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California announces plans to create its own insulin to reduce costs

Gov. Gavin Newsom on Thursday announced the state’s plans to tackle the high cost of insulin

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California Gov. Gavin Newsom answers questions at a news conference.

California Gov. Gavin Newsom answers questions at a news conference in Los Angeles, on June 9, 2022. The governor announced a plan to create insulin in the state to lower costs.

Richard Vogel, Associated Press

California Gov. Gavin Newsom said Thursday that the state is pushing to create its own insulin to make the life-saving drug more accessible to those with diabetes.

The governor allotted $100 million as funding for the project, with $50 million going towards development. The rest will be used to set up a production facility in the state — creating jobs and a better supply chain for the medication, according to The Washington Post.

“On my first day in office, I signed an executive order to put California on the path to creating our own prescription drugs, and now it’s happening. California is going to make its own insulin,” Newsom said in a video briefing posted to Twitter.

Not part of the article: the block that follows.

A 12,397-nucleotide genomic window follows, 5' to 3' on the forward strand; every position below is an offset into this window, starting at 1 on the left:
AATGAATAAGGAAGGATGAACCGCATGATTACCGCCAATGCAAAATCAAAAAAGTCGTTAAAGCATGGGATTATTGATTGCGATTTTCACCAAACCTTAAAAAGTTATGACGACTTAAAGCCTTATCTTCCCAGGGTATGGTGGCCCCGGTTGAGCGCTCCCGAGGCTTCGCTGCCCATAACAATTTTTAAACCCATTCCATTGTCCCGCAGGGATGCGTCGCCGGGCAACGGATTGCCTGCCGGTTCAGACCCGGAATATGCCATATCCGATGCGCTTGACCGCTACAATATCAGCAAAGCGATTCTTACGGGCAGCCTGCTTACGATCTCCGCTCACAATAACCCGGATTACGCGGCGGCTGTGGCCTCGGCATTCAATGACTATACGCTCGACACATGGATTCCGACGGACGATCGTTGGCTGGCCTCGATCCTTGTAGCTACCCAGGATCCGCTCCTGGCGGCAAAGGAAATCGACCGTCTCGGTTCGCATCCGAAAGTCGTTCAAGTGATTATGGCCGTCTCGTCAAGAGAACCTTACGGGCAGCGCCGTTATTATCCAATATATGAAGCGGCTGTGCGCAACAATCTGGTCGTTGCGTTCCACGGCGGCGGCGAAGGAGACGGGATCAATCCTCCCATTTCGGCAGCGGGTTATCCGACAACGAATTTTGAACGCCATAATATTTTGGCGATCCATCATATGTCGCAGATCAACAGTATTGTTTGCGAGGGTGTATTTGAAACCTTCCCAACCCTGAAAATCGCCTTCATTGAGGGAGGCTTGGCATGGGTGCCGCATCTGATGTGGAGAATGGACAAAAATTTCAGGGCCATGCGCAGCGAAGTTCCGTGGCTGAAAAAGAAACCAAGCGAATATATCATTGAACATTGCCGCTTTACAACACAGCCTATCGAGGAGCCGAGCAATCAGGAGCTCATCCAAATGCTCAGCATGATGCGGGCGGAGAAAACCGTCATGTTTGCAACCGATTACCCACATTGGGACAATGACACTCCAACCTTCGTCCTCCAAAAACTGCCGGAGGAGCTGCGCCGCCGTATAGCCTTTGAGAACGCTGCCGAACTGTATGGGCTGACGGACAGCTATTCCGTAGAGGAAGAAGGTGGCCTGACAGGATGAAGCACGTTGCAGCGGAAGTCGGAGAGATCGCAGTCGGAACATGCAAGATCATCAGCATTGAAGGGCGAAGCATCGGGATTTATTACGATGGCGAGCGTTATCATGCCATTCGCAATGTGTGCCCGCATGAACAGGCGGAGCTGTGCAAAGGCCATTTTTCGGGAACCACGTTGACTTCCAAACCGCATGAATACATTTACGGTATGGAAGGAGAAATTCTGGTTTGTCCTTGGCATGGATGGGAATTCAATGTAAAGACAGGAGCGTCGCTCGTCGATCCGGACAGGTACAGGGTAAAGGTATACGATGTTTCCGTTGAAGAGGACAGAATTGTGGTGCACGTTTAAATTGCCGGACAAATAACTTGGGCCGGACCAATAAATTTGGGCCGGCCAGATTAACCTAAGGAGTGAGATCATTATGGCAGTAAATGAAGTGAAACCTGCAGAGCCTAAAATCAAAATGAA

“Nothing, nothing epitomizes market failures more than the cost of insulin. Many Americans experience out-of-pocket costs anywhere from $300 to $500 per month for this life-saving drug. California is now taking matters into our own hands.”

Insulin is administered to help the body process blood sugar, but rising costs — sometimes as high as $1,000 a month — have led people to ration and sometimes skip using the drug altogether, according to a report by Human Rights Watch, an international advocacy group.

“Almost every insulin-dependent person Human Rights Watch interviewed said they had rationed analog insulin because of out-of-pocket costs, taking it in ways not recommended by their physician in order to stretch their supply,” the report noted.

The report also said that there are three drug companies that “dominate the global market” for the medication — Eli Lilly, Novo Nordisk and Sanofi.

Over 30 million Americans live with diabetes, including 1.6 million adults over 20 years old with Type 1 diabetes who rely on insulin.

California isn’t the only state attempting to combat the high cost of insulin. Per CBS News, Colorado started capping copayments for insulin for those with private insurance in 2019.

In April, the U.S. House passed the Affordable Insulin Now Act, which would limit the cost of insulin for Americans with health insurance, as Lois M. Collins reported for the Deseret News. The bill has not yet been voted on by the Senate.